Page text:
The First Great Console War

Thinking about it today, it never made any sense, if you spend five minutes looking that Xbox and PlayStation lovers say to each other and trawling gaming forums online, although you can find that mentality. Anyone with their head screwed on correctly can see that these companies are essentially the same. And while some might go in greater ways than others, that fact never really changes. Nintendo is talked about by A good deal of people like their HQ is a type of gambling Willy Wonka’s chocolate factory; joyful minions spending hours crafting the payment they’ll ever want and matches is a kid’s smile. Life simply is not like that, and like most wars there is rarely a clear cut”good guy” The game business isn’t quite as dangerous since the Normandy landings, but console manufacturers will do exactly what they need to do in order to market their product to the masses, with a number of possible buyers wielding a finite amount of money to spend. It had to duke it out when Pong was first released in a home version. Came the Atari 2600 which dominated sales contrary to systems that were largely forgotten like ColecoVision. After the North American video game crash of’83 it looked like console gaming was done for in the States, but SEGA and Nintendo were about to enter the fray, and gaming could be altered forever. Since man first learned to style undergarments humanity has lasted five minutes without starting a war. Whether it’s for soil, for to simply take down a egg like Hitler and his cronies, or faith, we as a people are prone to letting our fists do the talking a little too. Commonly, resources are the reason that we go to war, whether those in power care to admit it or not.

President Bush might like to tell you that the Middle East was invaded by him but it just so happens there’s also a hell of a great deal of oil on the market. Everybody would like to make sure they get their share, when there’s not enough to go around. As Tears For Fears sang,’Everybody Wants To The Rule The World’. The aggressive advertising of the Genesis of SEGA was. Children see the advertising mocking the NES and championing the Genesis as the future, would pick up the latest magazines, and embrace it. Unlike some of the last skirmishes between console manufacturers, the conflict between SEGA and Nintendo attracted players in and effectively set them on the front lines. Being at college in the late eighties meant you were either a SEGA kid or a Nintendo kid, and you fought for your console whether you were at the wrong or in the right. The NES’s achievement demonstrated that gaming might be a way to generate money while the SG-1000 didn’t create much of a splash, and SEGA wanted a piece of that pie. The SEGA Master System was started in 1987 to compete with the NES for market share. Technically, the machine was more powerful than the Nintendo console, but with all the NES having been for a few years, the Master System struggled. Gamers already had the NES, and trying to convince them to change to a new system could be difficult work; an issue made even tougher since third party publishers were largely reluctant to take a risk by releasing games on the system for fear of repercussions from Nintendo, and so the number of games available was limited in comparison to the NES. SEGA were primarily known for making coin operated machines, but they made an attempt at cashing in on the home console market also. Their SG-1000 console actually started in the exact same period as the NES, but due in part to the aforementioned industry accident in North America, the lack of games available for the system, and also the fact that their machine has been underpowered in comparison to the Nintendo console, the SG-1000 never really found any footing. Nowadays, the SG-1000 is largely forgotten about, staying little but a footnote in the pages of video game history. The Master System didn’t come close to overtaking the NES since the number one gaming console, and so SEGA, still needing to control the video game industry, chose to change their approach.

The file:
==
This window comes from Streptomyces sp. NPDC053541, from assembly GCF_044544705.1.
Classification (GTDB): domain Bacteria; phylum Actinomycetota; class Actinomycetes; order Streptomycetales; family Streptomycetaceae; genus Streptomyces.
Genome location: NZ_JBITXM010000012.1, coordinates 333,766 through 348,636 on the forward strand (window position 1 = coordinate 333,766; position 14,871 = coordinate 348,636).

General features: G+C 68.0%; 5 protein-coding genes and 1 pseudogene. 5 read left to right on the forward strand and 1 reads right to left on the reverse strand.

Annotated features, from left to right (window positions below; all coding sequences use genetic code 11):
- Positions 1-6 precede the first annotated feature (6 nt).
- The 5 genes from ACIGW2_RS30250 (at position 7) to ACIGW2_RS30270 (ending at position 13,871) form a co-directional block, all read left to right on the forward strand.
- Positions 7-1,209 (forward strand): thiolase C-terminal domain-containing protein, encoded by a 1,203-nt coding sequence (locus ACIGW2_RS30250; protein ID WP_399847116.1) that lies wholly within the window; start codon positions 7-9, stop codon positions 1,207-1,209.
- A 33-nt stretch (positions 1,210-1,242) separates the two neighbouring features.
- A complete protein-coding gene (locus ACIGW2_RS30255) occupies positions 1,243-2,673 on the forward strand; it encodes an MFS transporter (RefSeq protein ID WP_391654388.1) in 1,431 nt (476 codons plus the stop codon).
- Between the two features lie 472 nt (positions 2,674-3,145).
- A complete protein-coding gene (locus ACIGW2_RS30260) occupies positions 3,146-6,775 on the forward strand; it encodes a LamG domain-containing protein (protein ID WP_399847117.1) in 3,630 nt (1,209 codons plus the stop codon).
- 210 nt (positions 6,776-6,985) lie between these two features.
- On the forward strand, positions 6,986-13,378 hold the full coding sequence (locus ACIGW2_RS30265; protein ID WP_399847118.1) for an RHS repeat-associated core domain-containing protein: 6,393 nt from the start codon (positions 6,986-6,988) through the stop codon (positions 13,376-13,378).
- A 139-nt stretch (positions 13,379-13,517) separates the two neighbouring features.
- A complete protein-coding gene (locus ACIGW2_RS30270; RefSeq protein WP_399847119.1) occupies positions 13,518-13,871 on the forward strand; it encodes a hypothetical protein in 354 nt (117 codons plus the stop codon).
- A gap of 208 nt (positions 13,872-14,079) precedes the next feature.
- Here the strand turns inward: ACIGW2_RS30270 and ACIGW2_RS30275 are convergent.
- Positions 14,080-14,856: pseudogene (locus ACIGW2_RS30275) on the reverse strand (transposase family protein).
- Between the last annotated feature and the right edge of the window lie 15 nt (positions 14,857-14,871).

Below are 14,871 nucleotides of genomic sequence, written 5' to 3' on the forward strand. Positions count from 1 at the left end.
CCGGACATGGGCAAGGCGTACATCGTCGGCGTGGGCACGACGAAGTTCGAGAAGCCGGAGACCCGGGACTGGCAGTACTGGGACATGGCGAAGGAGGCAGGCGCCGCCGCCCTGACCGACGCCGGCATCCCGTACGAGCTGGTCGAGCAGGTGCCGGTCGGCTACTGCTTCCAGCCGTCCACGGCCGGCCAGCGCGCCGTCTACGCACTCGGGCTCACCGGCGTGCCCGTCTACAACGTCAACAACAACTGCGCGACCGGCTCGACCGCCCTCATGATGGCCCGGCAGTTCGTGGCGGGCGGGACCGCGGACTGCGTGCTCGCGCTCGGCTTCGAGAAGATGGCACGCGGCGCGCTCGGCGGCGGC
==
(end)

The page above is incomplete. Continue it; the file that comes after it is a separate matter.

How can you persuade people to change to a console when they already have one that is basically exactly the same? You do not. You create a console that is better, and there’s no debate. And that is what SEGA did. Back in 1989 SEGA released the Mega Drive (named Genesis in the United States), a 16-bit home video game console which was far before the NES in terms of hardware power it amounted to another generation of gaming. To be able to capitalise on the leap their console had made, SEGA decided to take the fight to Nintendo in marketing too, with the now infamous motto,”Genesis does what Nintendon’t”. And the first console war had actually started. Nintendo were a card game company that had witnessed the fascination with board games and card games decrease because the arrival of arcades, and just like any firm that sees the market they accommodated.

Moving into arcade gaming and toys, Nintendo found some measure of success and the upcoming step was to move in to the home video game industry. Atari were the big name in gaming but the wreck of’83 had decimated the business, leaving the business wide open to shoot over. In Japan Nintendo introduced the Family Computer in 1983, and following a successful run in their home country, made plans to go international. In’85, the Famicom (since it had become known) was rebranded as the Nintendo Entertainment System and launched globally.

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